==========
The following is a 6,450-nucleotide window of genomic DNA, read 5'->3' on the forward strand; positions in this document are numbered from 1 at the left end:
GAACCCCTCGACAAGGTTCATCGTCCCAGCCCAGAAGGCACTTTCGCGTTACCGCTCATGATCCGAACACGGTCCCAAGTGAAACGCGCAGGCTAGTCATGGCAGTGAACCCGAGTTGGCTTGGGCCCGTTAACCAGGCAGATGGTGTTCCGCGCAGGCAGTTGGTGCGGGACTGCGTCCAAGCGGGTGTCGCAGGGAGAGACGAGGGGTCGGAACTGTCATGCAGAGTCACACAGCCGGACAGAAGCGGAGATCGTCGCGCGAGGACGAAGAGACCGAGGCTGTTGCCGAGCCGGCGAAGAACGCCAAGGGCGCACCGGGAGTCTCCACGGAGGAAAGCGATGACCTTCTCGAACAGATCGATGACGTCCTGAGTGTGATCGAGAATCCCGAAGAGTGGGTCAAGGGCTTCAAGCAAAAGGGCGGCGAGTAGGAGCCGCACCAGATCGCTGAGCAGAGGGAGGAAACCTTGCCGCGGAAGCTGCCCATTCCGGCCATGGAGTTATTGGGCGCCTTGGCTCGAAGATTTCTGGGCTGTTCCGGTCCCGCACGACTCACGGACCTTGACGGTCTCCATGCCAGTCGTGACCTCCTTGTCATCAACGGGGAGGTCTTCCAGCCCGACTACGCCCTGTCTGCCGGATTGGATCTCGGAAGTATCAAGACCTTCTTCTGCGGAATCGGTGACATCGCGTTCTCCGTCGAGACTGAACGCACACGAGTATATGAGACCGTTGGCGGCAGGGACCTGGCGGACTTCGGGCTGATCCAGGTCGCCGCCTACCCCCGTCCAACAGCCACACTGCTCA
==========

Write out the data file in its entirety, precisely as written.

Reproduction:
The following is a 6,450-nucleotide window of genomic DNA, read 5'->3' on the forward strand; positions in this document are numbered from 1 at the left end:
GAACCCCTCGACAAGGTTCATCGTCCCAGCCCAGAAGGCACTTTCGCGTTACCGCTCATGATCCGAACACGGTCCCAAGTGAAACGCGCAGGCTAGTCATGGCAGTGAACCCGAGTTGGCTTGGGCCCGTTAACCAGGCAGATGGTGTTCCGCGCAGGCAGTTGGTGCGGGACTGCGTCCAAGCGGGTGTCGCAGGGAGAGACGAGGGGTCGGAACTGTCATGCAGAGTCACACAGCCGGACAGAAGCGGAGATCGTCGCGCGAGGACGAAGAGACCGAGGCTGTTGCCGAGCCGGCGAAGAACGCCAAGGGCGCACCGGGAGTCTCCACGGAGGAAAGCGATGACCTTCTCGAACAGATCGATGACGTCCTGAGTGTGATCGAGAATCCCGAAGAGTGGGTCAAGGGCTTCAAGCAAAAGGGCGGCGAGTAGGAGCCGCACCAGATCGCTGAGCAGAGGGAGGAAACCTTGCCGCGGAAGCTGCCCATTCCGGCCATGGAGTTATTGGGCGCCTTGGCTCGAAGATTTCTGGGCTGTTCCGGTCCCGCACGACTCACGGACCTTGACGGTCTCCATGCCAGTCGTGACCTCCTTGTCATCAACGGGGAGGTCTTCCAGCCCGACTACGCCCTGTCTGCCGGATTGGATCTCGGAAGTATCAAGACCTTCTTCTGCGGAATCGGTGACATCGCGTTCTCCGTCGAGACTGAACGCACACGAGTATATGAGACCGTTGGCGGCAGGGACCTGGCGGACTTCGGGCTGATCCAGGTCGCCGCCTACCCCCGTCCAACAGCCACACTGCTCA